A World of Weather
Fundamentals of Meteorology

2a. Playing Weather on the Computer

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Playing Weather on the Computer: Making a "Mesh" out of Things

For U.S. forecasters, the “board” used for “playing the game” of NWP is typically North America and adjacent oceans. Like a chess board, this geographical arena can be neatly divided into a mesh of regularly spaced points called a grid. For the record, these grid points are the locations at which the computer calculates the numerical forecast (meteorologists refer to this type of model as a grid-point model). The spacing between grid points varies from grid-point model to grid-point model (and sometimes even within a single model). Some grid-point models have a "coarse" mesh, with large spacing between relatively few grid points.  Other grid-point models are "fine" mesh, with a small spacing between relatively many grid points.  Whether the mesh of grid points is coarse or fine ideally governs the quality of the forecast (we'll explore this idea in just a moment).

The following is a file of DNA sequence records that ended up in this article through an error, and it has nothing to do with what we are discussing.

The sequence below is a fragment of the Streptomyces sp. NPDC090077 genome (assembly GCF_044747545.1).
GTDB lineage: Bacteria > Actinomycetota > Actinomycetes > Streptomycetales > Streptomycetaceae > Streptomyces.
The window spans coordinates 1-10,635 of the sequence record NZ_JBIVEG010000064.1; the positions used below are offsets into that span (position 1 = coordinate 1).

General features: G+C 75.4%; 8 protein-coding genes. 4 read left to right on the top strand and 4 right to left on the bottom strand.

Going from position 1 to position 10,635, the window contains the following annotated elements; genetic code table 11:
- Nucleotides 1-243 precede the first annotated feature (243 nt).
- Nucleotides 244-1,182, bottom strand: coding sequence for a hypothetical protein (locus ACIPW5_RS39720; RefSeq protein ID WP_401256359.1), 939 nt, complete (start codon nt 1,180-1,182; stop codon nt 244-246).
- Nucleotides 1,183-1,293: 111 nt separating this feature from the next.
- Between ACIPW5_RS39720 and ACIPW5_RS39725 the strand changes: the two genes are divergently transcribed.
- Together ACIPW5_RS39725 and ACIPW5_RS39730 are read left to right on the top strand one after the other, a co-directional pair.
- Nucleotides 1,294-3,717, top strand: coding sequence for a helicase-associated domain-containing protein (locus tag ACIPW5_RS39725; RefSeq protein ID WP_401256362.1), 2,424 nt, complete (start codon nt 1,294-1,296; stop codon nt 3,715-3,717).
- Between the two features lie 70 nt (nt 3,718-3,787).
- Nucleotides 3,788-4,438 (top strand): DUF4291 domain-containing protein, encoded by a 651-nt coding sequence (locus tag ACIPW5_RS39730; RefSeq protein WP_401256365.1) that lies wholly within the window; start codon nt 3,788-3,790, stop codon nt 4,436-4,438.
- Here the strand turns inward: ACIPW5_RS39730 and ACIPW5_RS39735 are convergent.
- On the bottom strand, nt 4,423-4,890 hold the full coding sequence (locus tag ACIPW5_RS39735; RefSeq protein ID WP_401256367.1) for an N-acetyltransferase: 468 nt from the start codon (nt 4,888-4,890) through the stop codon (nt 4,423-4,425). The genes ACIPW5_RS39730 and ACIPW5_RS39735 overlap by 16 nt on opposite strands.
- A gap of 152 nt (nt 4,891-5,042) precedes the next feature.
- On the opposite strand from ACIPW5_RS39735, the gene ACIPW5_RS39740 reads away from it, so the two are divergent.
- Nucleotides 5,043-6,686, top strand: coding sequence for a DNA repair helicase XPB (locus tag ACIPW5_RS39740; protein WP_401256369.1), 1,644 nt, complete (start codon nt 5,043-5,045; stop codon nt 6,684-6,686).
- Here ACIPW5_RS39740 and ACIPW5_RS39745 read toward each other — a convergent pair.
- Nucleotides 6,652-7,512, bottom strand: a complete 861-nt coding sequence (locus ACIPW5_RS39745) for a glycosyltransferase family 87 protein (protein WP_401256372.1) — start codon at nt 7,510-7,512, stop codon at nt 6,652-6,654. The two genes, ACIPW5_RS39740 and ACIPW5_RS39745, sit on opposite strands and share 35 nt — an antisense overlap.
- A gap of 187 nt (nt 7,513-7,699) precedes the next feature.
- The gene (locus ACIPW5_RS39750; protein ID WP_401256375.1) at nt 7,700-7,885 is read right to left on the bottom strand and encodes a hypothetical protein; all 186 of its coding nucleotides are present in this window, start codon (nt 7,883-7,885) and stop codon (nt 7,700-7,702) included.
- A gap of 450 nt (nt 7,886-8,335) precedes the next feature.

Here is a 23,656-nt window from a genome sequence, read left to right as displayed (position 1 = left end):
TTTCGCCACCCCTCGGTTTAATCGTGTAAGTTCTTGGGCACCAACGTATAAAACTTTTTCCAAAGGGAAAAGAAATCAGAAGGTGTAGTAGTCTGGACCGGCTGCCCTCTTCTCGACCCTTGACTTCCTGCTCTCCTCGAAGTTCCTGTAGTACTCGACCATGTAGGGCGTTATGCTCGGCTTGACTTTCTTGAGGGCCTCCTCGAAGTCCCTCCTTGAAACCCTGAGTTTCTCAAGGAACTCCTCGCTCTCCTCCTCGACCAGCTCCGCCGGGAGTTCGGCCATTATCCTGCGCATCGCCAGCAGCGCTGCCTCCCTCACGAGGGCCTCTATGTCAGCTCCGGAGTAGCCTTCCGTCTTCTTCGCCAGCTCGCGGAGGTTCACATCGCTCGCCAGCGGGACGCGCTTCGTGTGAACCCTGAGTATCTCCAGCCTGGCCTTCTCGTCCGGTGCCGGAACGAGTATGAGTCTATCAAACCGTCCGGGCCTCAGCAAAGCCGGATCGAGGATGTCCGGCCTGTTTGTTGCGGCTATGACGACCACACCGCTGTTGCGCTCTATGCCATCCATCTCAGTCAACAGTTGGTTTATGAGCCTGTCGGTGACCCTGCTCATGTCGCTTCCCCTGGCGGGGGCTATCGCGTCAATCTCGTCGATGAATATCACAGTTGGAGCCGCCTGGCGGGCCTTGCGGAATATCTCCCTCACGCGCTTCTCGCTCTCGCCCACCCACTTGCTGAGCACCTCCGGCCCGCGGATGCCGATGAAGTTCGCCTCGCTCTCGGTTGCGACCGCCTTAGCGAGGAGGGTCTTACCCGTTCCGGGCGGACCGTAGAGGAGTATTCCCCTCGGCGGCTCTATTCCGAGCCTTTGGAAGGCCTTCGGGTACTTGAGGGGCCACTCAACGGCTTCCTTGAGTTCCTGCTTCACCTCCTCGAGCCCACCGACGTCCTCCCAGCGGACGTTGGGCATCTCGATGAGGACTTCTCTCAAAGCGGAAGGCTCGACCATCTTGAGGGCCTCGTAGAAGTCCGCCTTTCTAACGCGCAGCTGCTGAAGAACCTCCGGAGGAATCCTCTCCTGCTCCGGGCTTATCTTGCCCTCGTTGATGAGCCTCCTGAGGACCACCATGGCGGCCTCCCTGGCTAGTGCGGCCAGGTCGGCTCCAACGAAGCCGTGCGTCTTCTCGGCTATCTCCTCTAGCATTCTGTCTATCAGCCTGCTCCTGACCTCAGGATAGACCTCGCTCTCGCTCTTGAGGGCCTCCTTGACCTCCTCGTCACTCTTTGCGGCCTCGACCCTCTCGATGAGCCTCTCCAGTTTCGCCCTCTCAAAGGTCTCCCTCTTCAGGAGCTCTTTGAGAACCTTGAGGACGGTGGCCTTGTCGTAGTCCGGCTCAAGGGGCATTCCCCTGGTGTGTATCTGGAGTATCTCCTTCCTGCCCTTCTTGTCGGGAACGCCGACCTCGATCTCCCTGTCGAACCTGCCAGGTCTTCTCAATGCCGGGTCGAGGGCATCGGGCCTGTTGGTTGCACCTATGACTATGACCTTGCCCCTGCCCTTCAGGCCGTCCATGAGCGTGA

Mimicking a game of three-dimensional chess, there are also meshes of regularly spaced points at specified altitudes, stacking from the ground to the upper reaches of the atmosphere (see the figure below). Thus, a three-dimensional array emerges that covers a great volume of the atmosphere, ready to be filled with weather data at each grid point. The typical horizontal spacing of grid points for operational computer models is typically on the order of tens of kilometers. The vertical spacing of grid points varies from tens to hundreds of meters.

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Like three-dimensional chess, numerical weather prediction requires meteorological variables to be calculated at grid points on a number of different levels in the atmosphere.

Once a simulation (sometimes called a "model run" or just plain “run”) has begun, the computer predicts (calculates) the values of moisture, temperature, wind, and so on, at each grid point at a future time, typically a few virtual minutes into the future. To perform this feat, powerful, high-speed supercomputers make billions of calculations each second (see photograph farther down on the page). Thereafter, the computer calculates the same parameters for the next forecast time (a few more minutes into the future), and so on. For a short-range prediction, this "leapfrog" time scheme typically ends 60 to 84 hours into the virtual future, taking on the order of an hour of real time to complete.